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Treasury Services: Experience Is Key to Navigating the COVID-19 Crisis

Posted on 07/07/2020


Richard, let’s begin with a brief introduction to the Treasury team. What the main functions and how might these differ from other banks?

The Treasury team fulfils several fundamental services to the bank: we are the main conduit for funding all the Bank’s lending activities as well as managing the associated interest-rate, currency and liquidity risks. We also manage a substantial portfolio of assets in the form of bonds – which are held either on behalf of the bank or clients. And, importantly, we act as the counterparty for our clients in foreign exchange (FX) services.

What has been the impact upon treasury services since the Coronavirus outbreak began?

In our experience, the impact on BACB has been less than initially feared. The crisis triggered an immediate reduction in market appetite and liquidity, which was more acute throughout March and into April but is now showing signs of easing. A contributing factor to this was no doubt the lockdown measures, which forced market practitioners to work remotely – crucially, away from the dealing room. As a result, individual dealers – either voluntarily or by instruction – have been pursuing smaller tickets in recent months, in addition to overall volumes falling.

It’s unsurprising that the market has experienced spells of volatility throughout the crisis. While volatility can be good for driving spreads and greater returns, the downside is it can increase complexities at the micro-level, given the slightest of delays between executing trades can have a material impact on the trader’s position. In this sense, the greatest mitigating factor at any treasury team’s disposal is experience – seasoned traders able to respond quickly and effectively to the market’s fluctuations are invaluable during times of volatility. For our part, I believe we’ve fared well through the crisis thanks to our specialist team.

Do you believe the liquidity concerns are already beginning to abate?

Yes, while it will may take time before liquidity shortfalls in the market are fully normalised, we are past the nadir the market experienced back in March. Central banks responded proactively and promptly to cut rates, instigate Bond buying programmes and agree international swap lines to ensure that the markets remained liquid.

Importantly, less developed markets haven’t been an exception, with confidence slowly returning. For instance, the month of May saw Egypt raise US$5 billion in the international bond markets. It was reported that the issuance received bids of US$22 billion (more than four-times oversubscribed). What’s remarkable about the issuance, is how international appetite for a relatively esoteric risk had returned, even relatively early on during the recovery phase.

How has BACB’s Treasury team managed through the crisis?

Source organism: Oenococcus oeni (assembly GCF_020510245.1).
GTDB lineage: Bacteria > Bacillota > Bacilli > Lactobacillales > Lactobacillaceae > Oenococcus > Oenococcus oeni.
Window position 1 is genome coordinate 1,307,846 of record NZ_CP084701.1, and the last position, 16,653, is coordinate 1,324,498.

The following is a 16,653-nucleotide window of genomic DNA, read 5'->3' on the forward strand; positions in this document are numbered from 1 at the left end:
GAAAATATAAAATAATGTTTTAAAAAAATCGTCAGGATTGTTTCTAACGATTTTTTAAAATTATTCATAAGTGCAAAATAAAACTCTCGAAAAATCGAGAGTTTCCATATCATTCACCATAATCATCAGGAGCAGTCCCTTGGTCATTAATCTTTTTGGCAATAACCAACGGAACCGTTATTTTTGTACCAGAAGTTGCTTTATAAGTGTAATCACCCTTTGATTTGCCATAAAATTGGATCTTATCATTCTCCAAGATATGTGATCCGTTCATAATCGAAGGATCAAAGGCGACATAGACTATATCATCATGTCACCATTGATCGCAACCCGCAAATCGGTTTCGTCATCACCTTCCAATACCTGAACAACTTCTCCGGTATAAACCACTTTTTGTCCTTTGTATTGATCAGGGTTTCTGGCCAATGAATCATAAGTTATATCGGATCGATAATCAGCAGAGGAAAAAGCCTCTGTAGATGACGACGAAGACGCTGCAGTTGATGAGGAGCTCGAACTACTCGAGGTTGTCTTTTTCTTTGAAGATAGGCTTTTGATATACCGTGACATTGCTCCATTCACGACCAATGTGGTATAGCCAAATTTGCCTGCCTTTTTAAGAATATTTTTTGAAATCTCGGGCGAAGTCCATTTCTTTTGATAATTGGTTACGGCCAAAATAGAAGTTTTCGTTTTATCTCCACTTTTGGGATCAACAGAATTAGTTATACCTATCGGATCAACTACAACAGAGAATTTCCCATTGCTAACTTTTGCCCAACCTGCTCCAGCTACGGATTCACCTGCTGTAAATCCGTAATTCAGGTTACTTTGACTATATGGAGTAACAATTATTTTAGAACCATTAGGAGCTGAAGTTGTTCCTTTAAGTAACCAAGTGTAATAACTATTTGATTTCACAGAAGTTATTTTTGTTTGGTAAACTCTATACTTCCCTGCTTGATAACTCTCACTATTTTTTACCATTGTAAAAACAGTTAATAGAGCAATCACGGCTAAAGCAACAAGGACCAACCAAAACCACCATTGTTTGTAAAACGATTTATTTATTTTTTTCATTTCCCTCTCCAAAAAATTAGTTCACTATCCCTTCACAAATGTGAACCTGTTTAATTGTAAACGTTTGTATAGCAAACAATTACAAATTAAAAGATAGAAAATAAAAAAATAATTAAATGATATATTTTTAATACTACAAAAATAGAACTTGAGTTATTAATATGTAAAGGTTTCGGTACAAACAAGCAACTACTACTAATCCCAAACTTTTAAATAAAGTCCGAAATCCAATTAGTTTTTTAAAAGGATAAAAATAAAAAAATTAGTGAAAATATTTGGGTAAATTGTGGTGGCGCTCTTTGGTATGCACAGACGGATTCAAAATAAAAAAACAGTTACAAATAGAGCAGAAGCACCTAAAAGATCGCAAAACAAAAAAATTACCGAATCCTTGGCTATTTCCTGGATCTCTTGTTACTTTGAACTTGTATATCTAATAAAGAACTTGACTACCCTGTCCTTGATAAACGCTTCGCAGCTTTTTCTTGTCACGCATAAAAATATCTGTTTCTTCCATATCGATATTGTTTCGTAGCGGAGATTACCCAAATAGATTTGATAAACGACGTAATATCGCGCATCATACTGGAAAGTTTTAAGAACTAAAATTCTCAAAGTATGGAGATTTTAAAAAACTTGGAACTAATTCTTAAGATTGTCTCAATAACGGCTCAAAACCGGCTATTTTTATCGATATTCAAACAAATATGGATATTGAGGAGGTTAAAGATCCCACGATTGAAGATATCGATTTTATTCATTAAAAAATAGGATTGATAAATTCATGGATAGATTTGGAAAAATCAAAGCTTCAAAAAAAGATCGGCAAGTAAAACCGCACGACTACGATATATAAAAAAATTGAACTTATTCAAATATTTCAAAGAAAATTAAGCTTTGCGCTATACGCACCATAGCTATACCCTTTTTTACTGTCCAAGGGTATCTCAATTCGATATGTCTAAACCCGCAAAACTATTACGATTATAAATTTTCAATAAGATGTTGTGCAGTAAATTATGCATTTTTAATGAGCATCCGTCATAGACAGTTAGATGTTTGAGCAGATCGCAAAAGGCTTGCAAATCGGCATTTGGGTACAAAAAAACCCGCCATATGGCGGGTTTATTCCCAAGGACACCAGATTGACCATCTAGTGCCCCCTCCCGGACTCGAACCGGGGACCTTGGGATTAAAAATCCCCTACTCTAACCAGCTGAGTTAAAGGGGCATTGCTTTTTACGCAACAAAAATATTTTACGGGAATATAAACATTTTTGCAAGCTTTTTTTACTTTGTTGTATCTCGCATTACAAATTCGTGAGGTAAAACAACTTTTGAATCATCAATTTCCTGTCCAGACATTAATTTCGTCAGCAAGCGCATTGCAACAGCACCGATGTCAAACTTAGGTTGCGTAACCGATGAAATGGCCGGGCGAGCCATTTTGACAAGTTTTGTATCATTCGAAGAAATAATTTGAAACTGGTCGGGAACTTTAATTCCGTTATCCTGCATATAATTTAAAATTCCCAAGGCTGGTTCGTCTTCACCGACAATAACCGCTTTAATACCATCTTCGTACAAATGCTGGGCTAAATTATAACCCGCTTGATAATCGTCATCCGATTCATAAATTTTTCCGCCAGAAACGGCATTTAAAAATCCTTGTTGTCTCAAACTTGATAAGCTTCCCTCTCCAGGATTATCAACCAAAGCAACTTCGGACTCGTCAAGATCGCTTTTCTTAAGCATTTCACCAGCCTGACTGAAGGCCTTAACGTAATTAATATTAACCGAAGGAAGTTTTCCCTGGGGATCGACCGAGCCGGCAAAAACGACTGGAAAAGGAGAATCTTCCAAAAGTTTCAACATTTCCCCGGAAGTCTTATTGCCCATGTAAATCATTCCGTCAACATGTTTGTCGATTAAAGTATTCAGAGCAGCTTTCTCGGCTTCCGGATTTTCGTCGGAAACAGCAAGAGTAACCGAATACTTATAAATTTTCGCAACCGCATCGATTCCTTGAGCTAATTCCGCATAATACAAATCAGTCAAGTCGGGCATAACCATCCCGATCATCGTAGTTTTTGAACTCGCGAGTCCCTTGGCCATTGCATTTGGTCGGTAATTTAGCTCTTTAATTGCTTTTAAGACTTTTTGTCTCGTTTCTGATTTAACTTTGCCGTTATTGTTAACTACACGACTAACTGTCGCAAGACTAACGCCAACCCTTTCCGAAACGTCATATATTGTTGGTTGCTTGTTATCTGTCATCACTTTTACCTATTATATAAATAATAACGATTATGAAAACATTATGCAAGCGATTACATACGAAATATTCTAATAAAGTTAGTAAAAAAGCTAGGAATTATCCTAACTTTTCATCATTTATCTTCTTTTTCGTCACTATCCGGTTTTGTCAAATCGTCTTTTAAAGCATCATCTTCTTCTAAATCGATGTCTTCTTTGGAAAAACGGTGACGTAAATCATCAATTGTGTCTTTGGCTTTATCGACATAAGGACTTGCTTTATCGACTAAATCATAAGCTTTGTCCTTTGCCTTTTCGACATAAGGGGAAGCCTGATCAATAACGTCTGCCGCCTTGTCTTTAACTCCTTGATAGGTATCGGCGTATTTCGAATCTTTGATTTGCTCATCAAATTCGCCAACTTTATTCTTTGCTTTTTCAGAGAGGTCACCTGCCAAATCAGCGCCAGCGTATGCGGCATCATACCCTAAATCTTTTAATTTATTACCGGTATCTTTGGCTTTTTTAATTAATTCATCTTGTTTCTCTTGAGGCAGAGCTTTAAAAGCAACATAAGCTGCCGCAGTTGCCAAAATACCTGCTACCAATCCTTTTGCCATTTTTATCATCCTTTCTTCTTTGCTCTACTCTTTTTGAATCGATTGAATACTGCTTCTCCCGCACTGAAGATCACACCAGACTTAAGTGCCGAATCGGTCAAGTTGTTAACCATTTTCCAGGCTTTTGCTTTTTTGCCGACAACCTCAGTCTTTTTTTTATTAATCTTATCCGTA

Treasury operates on screens and phones so as we were able to get the team working from home from day one, our function has broadly continued as it had done at the start of 2020, which means our customers should not have experienced any change to their service since the crisis began.

On an operational level, we remain supported by a stable funding base, which has meant there has been no need to sell treasury assets to repay liabilities – and so we haven’t needed to realise substantial losses on depreciating asset values during the downturn. Instead, we have gradually and selectively increased our treasury Bond positions over the past few months.

How has the strategy for the Treasury team evolved during these past few months as a result?

The priority has been on providing a consistent service to our customers by continuing to take their deposits and continuing to quote on FX at reasonable levels. On the lending side, our focus has not been on diversification for diversification’s sake, rather on building a reliable and carefully managed portfolio of highly liquid assets. For new bond purchases, we have kept to higher-rated bonds issued within countries with well-established capital markets as we trust that these have the highest chance of retaining inherent liquidity.

This has been a worthwhile adjustment: by buying during the depressed market of March and April, the risk-adjusted returns we have been able to secure have been attractive compared to other issuances further down the credit curve. However, it has only been made possible by having a proactive and dynamic approach to our bond portfolio – one where we are constantly evaluating our positions and remain cognizant of how the changing market can impact our risk exposures.

What is your longer-term outlook for the Treasury function amid the COVID-19-related downturn?

While we hope for the best, we are risk managers first and foremost, and my fear is that the dynamics of the global financial market could fundamentally alter in the longer term. For treasurers, chiefly concerned with minimising risks and ensuring that liquidity and activity remain stable, this presents a considerable challenge. But it remains one that, as a Bank, we are set up well to confront.

For any bank, successful treasury relies upon continuous and close dialogue with other parts of the business. Clients need reliable partners that understand the market’s risks from a holistic perspective. What’s different about BACB, in this regard, is the Treasury team’s proactive operations in highly-liquid markets such as FX and bonds. This means we can often identify shifts in market sentiment before they manifest in other parts of the business. Paired with our longstanding experience in specialist markets, my view is that we will remain well-equipped to support our clients through any possible turbulence ahead.